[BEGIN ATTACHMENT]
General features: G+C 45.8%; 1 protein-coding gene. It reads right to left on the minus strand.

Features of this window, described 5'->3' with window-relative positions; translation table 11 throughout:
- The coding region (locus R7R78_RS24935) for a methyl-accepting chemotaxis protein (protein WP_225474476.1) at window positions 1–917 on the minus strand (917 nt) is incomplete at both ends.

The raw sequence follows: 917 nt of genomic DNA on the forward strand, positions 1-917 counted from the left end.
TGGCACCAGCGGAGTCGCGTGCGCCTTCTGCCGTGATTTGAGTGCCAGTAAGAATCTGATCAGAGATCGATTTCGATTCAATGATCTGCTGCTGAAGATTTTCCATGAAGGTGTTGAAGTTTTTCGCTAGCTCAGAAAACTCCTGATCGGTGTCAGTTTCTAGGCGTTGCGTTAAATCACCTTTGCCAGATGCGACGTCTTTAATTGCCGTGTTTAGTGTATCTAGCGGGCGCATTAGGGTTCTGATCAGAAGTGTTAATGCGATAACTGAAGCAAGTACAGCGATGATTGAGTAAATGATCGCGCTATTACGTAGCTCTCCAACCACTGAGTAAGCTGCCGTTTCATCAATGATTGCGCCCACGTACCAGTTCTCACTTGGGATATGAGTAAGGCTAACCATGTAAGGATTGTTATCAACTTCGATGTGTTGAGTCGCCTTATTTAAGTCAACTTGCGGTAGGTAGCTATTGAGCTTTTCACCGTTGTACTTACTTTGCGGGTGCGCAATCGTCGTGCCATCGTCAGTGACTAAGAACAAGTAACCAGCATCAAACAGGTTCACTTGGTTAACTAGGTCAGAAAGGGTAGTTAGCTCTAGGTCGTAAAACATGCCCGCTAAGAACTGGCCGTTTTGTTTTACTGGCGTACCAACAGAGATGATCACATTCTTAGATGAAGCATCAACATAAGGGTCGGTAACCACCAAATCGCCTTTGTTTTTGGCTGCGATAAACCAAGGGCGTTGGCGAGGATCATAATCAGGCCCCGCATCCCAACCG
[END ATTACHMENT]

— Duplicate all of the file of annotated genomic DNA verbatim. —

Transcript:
General features: G+C 45.8%; 1 protein-coding gene. It reads right to left on the minus strand.

Features of this window, described 5'->3' with window-relative positions; translation table 11 throughout:
- The coding region (locus R7R78_RS24935) for a methyl-accepting chemotaxis protein (protein WP_225474476.1) at window positions 1–917 on the minus strand (917 nt) is incomplete at both ends.

The raw sequence follows: 917 nt of genomic DNA on the forward strand, positions 1-917 counted from the left end.
TGGCACCAGCGGAGTCGCGTGCGCCTTCTGCCGTGATTTGAGTGCCAGTAAGAATCTGATCAGAGATCGATTTCGATTCAATGATCTGCTGCTGAAGATTTTCCATGAAGGTGTTGAAGTTTTTCGCTAGCTCAGAAAACTCCTGATCGGTGTCAGTTTCTAGGCGTTGCGTTAAATCACCTTTGCCAGATGCGACGTCTTTAATTGCCGTGTTTAGTGTATCTAGCGGGCGCATTAGGGTTCTGATCAGAAGTGTTAATGCGATAACTGAAGCAAGTACAGCGATGATTGAGTAAATGATCGCGCTATTACGTAGCTCTCCAACCACTGAGTAAGCTGCCGTTTCATCAATGATTGCGCCCACGTACCAGTTCTCACTTGGGATATGAGTAAGGCTAACCATGTAAGGATTGTTATCAACTTCGATGTGTTGAGTCGCCTTATTTAAGTCAACTTGCGGTAGGTAGCTATTGAGCTTTTCACCGTTGTACTTACTTTGCGGGTGCGCAATCGTCGTGCCATCGTCAGTGACTAAGAACAAGTAACCAGCATCAAACAGGTTCACTTGGTTAACTAGGTCAGAAAGGGTAGTTAGCTCTAGGTCGTAAAACATGCCCGCTAAGAACTGGCCGTTTTGTTTTACTGGCGTACCAACAGAGATGATCACATTCTTAGATGAAGCATCAACATAAGGGTCGGTAACCACCAAATCGCCTTTGTTTTTGGCTGCGATAAACCAAGGGCGTTGGCGAGGATCATAATCAGGCCCCGCATCCCAACCG